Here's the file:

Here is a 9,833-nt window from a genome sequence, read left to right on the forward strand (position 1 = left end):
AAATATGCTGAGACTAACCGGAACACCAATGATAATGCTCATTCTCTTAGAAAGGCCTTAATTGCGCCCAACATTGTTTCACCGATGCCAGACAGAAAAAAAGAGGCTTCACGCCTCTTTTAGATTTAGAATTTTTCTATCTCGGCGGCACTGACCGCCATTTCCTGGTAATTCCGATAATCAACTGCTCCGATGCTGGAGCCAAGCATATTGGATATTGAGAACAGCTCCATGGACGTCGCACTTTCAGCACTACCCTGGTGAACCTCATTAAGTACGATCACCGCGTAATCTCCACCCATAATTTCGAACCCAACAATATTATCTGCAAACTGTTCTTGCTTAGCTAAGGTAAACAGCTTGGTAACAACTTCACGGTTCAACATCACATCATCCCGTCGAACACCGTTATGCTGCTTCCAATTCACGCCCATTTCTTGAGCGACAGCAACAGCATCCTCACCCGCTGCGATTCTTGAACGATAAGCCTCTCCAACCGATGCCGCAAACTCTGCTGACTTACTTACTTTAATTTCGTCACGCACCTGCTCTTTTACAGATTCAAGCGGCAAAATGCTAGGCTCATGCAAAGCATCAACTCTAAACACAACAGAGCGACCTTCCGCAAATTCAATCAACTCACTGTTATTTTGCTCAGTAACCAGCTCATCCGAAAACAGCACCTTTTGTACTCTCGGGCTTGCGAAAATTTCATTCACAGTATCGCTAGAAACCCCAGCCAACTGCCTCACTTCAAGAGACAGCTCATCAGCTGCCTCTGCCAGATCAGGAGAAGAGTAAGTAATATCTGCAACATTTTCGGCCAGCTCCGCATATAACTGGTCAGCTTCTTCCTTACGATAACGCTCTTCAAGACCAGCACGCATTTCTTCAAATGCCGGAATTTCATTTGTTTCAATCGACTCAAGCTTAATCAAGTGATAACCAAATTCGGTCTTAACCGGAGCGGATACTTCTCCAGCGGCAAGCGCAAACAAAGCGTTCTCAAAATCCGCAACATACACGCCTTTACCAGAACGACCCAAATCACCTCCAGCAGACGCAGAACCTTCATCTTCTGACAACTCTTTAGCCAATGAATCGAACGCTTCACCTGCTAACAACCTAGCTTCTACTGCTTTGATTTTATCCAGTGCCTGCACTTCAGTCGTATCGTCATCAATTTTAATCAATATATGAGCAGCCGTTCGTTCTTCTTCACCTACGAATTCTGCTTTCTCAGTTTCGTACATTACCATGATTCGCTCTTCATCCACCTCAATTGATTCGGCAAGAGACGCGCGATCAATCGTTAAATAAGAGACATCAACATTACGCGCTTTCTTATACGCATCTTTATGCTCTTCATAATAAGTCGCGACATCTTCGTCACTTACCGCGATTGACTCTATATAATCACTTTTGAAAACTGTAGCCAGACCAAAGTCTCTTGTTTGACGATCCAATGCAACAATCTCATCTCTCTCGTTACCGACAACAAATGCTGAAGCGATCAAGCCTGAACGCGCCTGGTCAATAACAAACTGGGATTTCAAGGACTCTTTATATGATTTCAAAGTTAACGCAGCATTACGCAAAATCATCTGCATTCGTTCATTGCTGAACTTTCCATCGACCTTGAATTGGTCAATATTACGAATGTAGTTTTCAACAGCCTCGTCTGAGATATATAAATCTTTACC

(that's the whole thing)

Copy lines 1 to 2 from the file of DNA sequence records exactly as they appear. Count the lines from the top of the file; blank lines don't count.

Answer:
Here is a 9,833-nt window from a genome sequence, read left to right on the forward strand (position 1 = left end):
AAATATGCTGAGACTAACCGGAACACCAATGATAATGCTCATTCTCTTAGAAAGGCCTTAATTGCGCCCAACATTGTTTCACCGATGCCAGACAGAAAAAAAGAGGCTTCACGCCTCTTTTAGATTTAGAATTTTTCTATCTCGGCGGCACTGACCGCCATTTCCTGGTAATTCCGATAATCAACTGCTCCGATGCTGGAGCCAAGCATATTGGATATTGAGAACAGCTCCATGGACGTCGCACTTTCAGCACTACCCTGGTGAACCTCATTAAGTACGATCACCGCGTAATCTCCACCCATAATTTCGAACCCAACAATATTATCTGCAAACTGTTCTTGCTTAGCTAAGGTAAACAGCTTGGTAACAACTTCACGGTTCAACATCACATCATCCCGTCGAACACCGTTATGCTGCTTCCAATTCACGCCCATTTCTTGAGCGACAGCAACAGCATCCTCACCCGCTGCGATTCTTGAACGATAAGCCTCTCCAACCGATGCCGCAAACTCTGCTGACTTACTTACTTTAATTTCGTCACGCACCTGCTCTTTTACAGATTCAAGCGGCAAAATGCTAGGCTCATGCAAAGCATCAACTCTAAACACAACAGAGCGACCTTCCGCAAATTCAATCAACTCACTGTTATTTTGCTCAGTAACCAGCTCATCCGAAAACAGCACCTTTTGTACTCTCGGGCTTGCGAAAATTTCATTCACAGTATCGCTAGAAACCCCAGCCAACTGCCTCACTTCAAGAGACAGCTCATCAGCTGCCTCTGCCAGATCAGGAGAAGAGTAAGTAATATCTGCAACATTTTCGGCCAGCTCCGCATATAACTGGTCAGCTTCTTCCTTACGATAACGCTCTTCAAGACCAGCACGCATTTCTTCAAATGCCGGAATTTCATTTGTTTCAATCGACTCAAGCTTAATCAAGTGATAACCAAATTCGGTCTTAACCGGAGCGGATACTTCTCCAGCGGCAAGCGCAAACAAAGCGTTCTCAAAATCCGCAACATACACGCCTTTACCAGAACGACCCAAATCACCTCCAGCAGACGCAGAACCTTCATCTTCTGACAACTCTTTAGCCAATGAATCGAACGCTTCACCTGCTAACAACCTAGCTTCTACTGCTTTGATTTTATCCAGTGCCTGCACTTCAGTCGTATCGTCATCAATTTTAATCAATATATGAGCAGCCGTTCGTTCTTCTTCACCTACGAATTCTGCTTTCTCAGTTTCGTACATTACCATGATTCGCTCTTCATCCACCTCAATTGATTCGGCAAGAGACGCGCGATCAATCGTTAAATAAGAGACATCAACATTACGCGCTTTCTTATACGCATCTTTATGCTCTTCATAATAAGTCGCGACATCTTCGTCACTTACCGCGATTGACTCTATATAATCACTTTTGAAAACTGTAGCCAGACCAAAGTCTCTTGTTTGACGATCCAATGCAACAATCTCATCTCTCTCGTTACCGACAACAAATGCTGAAGCGATCAAGCCTGAACGCGCCTGGTCAATAACAAACTGGGATTTCAAGGACTCTTTATATGATTTCAAAGTTAACGCAGCATTACGCAAAATCATCTGCATTCGTTCATTGCTGAACTTTCCATCGACCTTGAATTGGTCAATATTACGAATGTAGTTTTCAACAGCCTCGTCTGAGATATATAAATCTTTACC